There is noCreature fo generally despis'd and hated, and railld at, as a Meddler in other Men's matters ; and yet how few are there, that are Innocent enough in this point, as to be able to justify themselves in casting the first Stone ?' or perceive, that in aiming at others, they may not hit themselves? since in some degree or other, molt Men are guilty of the Vanity at least, if not of the Sin, of this impertinent Humour, of troubling themselves with things wherein they have no manner of concern. There are as many forts of these Busy-bodies, as there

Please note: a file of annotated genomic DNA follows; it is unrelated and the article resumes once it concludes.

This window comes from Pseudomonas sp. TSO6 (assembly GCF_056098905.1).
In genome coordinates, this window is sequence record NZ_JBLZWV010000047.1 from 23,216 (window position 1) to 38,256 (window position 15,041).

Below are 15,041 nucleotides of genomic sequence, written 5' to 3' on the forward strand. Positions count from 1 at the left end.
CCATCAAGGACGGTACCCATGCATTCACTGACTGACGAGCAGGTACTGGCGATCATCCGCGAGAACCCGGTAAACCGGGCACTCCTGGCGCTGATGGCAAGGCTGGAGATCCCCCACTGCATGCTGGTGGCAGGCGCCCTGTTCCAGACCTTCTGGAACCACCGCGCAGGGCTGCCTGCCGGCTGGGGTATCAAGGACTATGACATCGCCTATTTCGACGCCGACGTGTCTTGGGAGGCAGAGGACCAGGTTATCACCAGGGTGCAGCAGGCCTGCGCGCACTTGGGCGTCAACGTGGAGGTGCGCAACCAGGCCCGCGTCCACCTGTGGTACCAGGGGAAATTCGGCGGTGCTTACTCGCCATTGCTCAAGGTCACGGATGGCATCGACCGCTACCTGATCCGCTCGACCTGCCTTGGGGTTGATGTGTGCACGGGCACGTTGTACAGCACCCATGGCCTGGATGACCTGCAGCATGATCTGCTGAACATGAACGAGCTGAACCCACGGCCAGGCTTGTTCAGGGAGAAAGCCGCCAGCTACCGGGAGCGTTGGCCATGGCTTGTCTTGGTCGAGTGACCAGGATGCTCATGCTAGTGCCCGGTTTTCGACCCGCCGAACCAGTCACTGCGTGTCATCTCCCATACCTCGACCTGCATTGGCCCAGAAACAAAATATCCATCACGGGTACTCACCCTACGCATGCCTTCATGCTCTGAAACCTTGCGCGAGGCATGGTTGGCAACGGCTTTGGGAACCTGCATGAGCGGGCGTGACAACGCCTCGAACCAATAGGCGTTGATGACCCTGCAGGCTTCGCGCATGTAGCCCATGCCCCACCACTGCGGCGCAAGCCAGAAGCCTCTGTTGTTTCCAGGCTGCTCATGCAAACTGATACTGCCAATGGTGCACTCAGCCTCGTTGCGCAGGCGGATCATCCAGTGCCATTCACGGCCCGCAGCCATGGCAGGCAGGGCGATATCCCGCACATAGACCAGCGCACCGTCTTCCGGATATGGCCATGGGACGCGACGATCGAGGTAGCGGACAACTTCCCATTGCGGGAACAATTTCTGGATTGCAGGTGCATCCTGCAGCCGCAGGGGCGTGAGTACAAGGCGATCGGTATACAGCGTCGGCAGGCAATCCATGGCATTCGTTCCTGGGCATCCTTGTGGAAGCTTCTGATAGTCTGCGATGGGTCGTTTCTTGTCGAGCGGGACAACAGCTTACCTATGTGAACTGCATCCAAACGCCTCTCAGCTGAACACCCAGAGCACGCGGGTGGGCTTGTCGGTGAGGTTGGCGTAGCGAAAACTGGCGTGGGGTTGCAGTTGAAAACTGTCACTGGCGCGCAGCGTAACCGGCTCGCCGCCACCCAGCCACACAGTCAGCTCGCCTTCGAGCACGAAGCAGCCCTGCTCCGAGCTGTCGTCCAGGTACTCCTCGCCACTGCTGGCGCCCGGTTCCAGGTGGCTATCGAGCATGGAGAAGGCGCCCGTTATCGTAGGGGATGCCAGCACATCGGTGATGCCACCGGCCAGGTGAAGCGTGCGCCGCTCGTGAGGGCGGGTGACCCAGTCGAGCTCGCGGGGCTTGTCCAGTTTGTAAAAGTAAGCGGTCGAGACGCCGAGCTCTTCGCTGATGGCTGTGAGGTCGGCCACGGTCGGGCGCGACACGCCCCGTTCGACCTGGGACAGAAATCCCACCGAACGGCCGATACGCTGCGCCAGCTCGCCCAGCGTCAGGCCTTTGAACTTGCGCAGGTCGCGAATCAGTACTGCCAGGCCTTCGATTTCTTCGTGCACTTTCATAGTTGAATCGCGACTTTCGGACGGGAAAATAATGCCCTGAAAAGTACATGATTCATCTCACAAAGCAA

are of Businesses in the World: Some indeed are more Innocent than Others, as they who out of Levity or Officiousness, are ftill forward and pressing to give Advice and Direction to all they meet, and will needs understand more of each Man's Affairs than he Himself, (and so far indeed they are not without Reason, if they judge of Others by themselves, who are, for the most part, the greatest Strangers at Home.) Or They, who will not suffer you to be Quiet, for their little Tales of all their Intriegues, and Adventures of the Place wherein they live; that know exactly what paft last between This and the Other, and how far the Bufiness in hand between the Parties is advanc'd; what was or what should have been done, at such a Meeting, and who was the Entertainer, and who the Jest of the Company; and, overflowing with this precious Knowledge, are very communicative and would fain have cvery Body as Wise (indeed a great Favour!) as themselves. Such, and a multitude of the like Nature, are indeed, as I said, of the more innocent Kind; but even Gnats and Flies, and the smallest Insects, are as Troublesome, tho' not foVenemous, as Toads and Adders: These moleit all Converfation, for the time they are Buzzing in it, as much, nay more, than those more dangerous Meddlers, who have the Pogfon of Afps under